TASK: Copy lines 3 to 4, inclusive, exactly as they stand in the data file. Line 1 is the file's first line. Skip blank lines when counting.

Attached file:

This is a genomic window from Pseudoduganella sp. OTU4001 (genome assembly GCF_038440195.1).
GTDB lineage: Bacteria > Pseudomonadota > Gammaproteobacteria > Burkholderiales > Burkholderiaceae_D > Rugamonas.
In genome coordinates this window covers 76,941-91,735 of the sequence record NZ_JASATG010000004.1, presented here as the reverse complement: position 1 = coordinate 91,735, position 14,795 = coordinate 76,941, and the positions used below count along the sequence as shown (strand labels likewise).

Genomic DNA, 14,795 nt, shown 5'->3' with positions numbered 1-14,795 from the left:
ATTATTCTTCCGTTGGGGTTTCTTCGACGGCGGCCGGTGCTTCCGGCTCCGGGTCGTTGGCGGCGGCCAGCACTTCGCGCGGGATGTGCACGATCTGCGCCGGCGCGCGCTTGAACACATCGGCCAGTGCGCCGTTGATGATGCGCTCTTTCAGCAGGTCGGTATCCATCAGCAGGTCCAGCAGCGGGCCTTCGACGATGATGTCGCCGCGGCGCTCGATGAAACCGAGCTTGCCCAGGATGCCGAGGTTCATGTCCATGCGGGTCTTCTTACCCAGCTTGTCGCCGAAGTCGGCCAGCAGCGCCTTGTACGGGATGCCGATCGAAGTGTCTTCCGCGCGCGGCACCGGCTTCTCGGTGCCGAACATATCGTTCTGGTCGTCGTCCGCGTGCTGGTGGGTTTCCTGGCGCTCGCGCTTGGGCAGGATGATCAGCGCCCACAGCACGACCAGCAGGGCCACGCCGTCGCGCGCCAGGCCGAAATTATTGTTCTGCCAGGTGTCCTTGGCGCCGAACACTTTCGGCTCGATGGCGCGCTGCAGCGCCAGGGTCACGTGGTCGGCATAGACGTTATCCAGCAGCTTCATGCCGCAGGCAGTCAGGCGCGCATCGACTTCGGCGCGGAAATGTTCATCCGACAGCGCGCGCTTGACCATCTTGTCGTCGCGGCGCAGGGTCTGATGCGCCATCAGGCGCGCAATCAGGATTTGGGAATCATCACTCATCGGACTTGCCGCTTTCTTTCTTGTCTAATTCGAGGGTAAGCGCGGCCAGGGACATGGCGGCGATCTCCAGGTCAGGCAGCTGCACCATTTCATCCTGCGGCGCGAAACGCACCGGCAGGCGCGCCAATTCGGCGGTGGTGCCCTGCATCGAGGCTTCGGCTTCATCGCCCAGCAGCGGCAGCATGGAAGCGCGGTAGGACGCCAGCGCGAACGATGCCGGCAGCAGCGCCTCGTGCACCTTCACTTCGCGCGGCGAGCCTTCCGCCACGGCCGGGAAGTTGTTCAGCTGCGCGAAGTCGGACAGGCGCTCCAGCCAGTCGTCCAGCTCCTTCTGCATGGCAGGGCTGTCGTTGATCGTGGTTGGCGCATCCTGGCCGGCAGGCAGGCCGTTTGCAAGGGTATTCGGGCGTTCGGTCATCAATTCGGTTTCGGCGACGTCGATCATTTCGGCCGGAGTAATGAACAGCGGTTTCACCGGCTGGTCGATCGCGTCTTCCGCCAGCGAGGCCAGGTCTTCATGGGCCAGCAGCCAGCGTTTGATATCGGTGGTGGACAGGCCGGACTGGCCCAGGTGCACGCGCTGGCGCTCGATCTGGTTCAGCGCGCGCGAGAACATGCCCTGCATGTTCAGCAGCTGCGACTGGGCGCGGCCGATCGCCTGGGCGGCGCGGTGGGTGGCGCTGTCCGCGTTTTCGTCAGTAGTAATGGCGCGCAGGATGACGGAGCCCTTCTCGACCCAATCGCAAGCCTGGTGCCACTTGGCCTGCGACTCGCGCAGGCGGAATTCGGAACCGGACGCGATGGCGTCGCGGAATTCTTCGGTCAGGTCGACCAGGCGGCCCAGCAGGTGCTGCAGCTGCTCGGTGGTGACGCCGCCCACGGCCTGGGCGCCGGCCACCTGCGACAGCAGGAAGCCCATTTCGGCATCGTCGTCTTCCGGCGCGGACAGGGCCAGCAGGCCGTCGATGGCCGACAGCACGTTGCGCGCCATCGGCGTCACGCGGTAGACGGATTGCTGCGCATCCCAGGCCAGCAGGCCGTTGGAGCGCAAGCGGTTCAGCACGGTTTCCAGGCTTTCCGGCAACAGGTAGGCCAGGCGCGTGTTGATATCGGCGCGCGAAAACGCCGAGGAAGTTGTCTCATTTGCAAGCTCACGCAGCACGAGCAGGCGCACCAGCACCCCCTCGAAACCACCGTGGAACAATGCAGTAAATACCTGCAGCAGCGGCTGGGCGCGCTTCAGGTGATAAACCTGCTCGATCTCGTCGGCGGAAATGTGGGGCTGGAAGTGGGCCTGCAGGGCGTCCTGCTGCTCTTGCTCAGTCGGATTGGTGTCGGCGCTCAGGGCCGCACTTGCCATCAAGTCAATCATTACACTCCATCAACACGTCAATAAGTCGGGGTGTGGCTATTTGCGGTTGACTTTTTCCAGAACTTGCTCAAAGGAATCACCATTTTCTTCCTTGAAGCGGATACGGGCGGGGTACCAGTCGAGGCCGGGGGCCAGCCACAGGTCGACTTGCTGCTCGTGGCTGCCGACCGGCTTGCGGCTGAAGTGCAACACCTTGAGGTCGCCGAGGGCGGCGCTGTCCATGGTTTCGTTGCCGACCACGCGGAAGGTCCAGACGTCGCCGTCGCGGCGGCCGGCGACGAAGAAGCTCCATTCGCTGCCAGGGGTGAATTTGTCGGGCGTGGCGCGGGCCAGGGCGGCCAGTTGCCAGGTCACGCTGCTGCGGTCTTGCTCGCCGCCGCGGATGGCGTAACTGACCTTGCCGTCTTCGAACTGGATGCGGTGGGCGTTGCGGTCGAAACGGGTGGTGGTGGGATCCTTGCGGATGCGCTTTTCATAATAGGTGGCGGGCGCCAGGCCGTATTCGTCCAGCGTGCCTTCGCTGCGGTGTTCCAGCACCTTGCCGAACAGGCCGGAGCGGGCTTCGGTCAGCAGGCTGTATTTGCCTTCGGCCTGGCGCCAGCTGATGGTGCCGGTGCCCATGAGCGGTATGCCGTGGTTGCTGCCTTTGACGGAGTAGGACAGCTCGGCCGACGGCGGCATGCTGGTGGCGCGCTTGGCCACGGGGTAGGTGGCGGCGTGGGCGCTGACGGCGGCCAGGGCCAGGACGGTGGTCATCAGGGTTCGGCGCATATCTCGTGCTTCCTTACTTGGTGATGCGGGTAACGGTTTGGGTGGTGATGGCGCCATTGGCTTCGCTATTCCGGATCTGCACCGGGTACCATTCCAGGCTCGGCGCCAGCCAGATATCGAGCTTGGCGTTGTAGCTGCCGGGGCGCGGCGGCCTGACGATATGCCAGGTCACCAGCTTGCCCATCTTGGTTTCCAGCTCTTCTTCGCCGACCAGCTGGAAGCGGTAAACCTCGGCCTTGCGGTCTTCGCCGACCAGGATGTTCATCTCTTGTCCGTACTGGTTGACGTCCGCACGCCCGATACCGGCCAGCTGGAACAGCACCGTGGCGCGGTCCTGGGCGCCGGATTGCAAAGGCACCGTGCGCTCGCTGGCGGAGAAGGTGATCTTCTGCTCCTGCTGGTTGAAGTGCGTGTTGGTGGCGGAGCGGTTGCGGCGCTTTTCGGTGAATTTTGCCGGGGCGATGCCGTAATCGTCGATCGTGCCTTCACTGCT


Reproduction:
In genome coordinates this window covers 76,941-91,735 of the sequence record NZ_JASATG010000004.1, presented here as the reverse complement: position 1 = coordinate 91,735, position 14,795 = coordinate 76,941, and the positions used below count along the sequence as shown (strand labels likewise).

Genomic DNA, 14,795 nt, shown 5'->3' with positions numbered 1-14,795 from the left: